Depression: a silent killer

Probably a lot of us has experienced feeling sad and lonely or maybe feeling hopeless and worthless. Having these “negative emotions” is normal. In fact, it’s one way of healing ourselves. They say “you have to feel the wound to heal the wound” right? We are humans and being a human includes feeling different emotions.

But what if we feel something else? What if we feel all the negative emotions all at the same time for a long time? Is this depression?

With the current “lockdown / quarantine” almost every country is experiencing, it is highly possible to feel depressed. Specially to those individuals who prefer working outside, mingling with other people, feeling depressed is common. But how do we know if we are depressed? What is depression and how do we “treat” those affected?

What is depression?

Depression is a common and serious medical illness that negatively affects how you feel, think and act (APA 2017). It is said that females experience depression twice as common as males (Nestler et al. 2002). Apparently, depression has been described by mankind many years ago, around 400 BC when Hippocrates coined the term “melancholia” (which means black bile in Greek) (Nestler et al. 2002).

The following are the known symptoms (both mild and severe) of depression:

Symptom #1. Feeling sad or having depressed mood.

Symptom #2. Changes in appetite: either you eat too much or too less.

Symptom #3. Trouble sleeping or sleeping too much.

Symptom #4. Loss of energy or fatigue.

Symptom #5. Slowed movements and speech.

Symptom #6. Difficulty thinking, concentrating or making decisions.

Symptom #7. Thought of death or suicide.

I know all of us has experienced one or two or three or all of these symptoms. We experienced these either in work, at home or with our friends. So the question now is, how do we distinguish (really) feeling sad from being depressed?

Ok remember this: The American Psychiatric Association (APA) said that these symptoms MUST LAST for 2 weeks before it can be diagnosed as depression. However, you still must consult doctors and medical experts for confirmation, as symptoms of depression can mimic symptoms of other medical conditions (e.g., thyroid problems, a brain tumor or vitamin deficiency).

Why are we experiencing depression? Is there science behind it?

Of course there is science. Depression is a combination of genetics and environmental factors. When they say it is genetic, it means you may inherit it, just like other common complex medical conditions like diabetes, hypertension and asthma. When you say environmental, it means that you may have depression because of your surroundings. For example, too much stress at work or at home, traumatic experiences or viral infections (Nestler et al. 2002). Depression is therefore a complicated and complex phenomenon that include several factors.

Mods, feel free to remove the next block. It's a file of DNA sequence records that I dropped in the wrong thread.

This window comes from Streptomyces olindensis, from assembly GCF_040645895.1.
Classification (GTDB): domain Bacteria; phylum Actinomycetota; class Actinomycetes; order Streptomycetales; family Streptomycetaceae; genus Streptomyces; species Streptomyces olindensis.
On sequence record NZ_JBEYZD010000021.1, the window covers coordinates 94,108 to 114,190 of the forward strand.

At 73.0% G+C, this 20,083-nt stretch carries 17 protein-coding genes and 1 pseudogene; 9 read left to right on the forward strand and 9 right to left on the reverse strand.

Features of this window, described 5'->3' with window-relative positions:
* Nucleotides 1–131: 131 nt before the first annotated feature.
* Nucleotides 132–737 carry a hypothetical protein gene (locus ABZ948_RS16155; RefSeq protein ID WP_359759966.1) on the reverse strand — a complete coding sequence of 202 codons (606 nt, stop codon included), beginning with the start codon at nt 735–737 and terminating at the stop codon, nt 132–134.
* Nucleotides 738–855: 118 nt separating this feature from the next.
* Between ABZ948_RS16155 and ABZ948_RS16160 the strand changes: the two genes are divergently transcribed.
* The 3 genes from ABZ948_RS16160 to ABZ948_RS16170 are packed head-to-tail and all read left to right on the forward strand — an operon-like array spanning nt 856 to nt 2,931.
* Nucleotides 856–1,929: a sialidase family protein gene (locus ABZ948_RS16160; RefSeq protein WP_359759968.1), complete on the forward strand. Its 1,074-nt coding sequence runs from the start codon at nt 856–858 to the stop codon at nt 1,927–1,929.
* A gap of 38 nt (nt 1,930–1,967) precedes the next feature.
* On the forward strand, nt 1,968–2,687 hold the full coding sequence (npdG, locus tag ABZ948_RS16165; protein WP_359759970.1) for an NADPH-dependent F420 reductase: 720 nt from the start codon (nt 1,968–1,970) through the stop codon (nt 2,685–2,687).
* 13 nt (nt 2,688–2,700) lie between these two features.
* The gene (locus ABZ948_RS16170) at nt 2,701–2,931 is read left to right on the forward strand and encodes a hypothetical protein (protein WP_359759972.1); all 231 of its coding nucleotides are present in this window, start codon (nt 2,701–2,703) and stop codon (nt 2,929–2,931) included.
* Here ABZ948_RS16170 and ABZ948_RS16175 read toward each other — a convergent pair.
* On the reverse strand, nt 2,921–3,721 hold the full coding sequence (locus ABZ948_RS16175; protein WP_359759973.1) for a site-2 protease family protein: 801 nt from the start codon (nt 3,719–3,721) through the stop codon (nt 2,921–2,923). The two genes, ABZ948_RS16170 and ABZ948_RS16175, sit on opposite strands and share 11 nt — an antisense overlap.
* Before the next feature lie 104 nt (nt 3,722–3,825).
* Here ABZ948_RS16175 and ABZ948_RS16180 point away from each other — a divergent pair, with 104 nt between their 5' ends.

Can depression be treated?

Treating depression is not an easy thing, but YES IT CAN BE TREATED. In fact, depression is one of the most treatable mental disorder. Currently, there are three ways to treat depression: medication, psychotherapy and electroconvulsive therapy. Let me briefly discuss it.

Treatment #1. Medication. Yup, antidepressants. But be careful with the dosage. Usually, doctors will prescribe low dosage and slowly increase it as needed. But then, if these medications will still not work (after a specified period of time), the doctors will not keep increasing the dosage, as these medicines might be a “risk” in the future. So it is really important to tell your doctors the truth. Other ways will then be considered.

Treatment #2. Psychotherapy or also known as the talk therapy. In many cases, talk therapy helps. It might be a slow progress (as it depends on every patient) but it does make improvements. Talk therapy allows the patient to think and focus on the problem and possible solutions. You let the patients do the thinking but on his/her own pace.

Treatment #3. Electroconvulsive therapy. Well, this one is performed when the patient did not respond to the other treatments. It involves a brief electrical stimulation of the brain while the patient is under anaesthesia.

But the most important thing everyone may do to help those suffering in depression is to LISTEN. Most of the times, these individuals have so much in their minds and they feel overwhelmed. They wanted to be heard. Not everyone is gifted with great listening skills. In fact, many times, people tend to talk and talk and talk about themselves, or maybe listen to prepare for the their responses. We should learn to lend our ears and hearts to these people. They need someone to hear them, not to judge them.

I hope you learn something from this post. I myself have learned things I did not know before. 🙂 And also, if you know someone suffering from depression, give them a chance to be heard. You might just save a life. Take care friends! Adios!


APA 2017.

Nestler EJ, Barrot M, DiLeone RJ, Eisch AJ, Gold SJ, Monetggia LM. 2002. Neurobiology of depression. Neuron 34(1):13-25.

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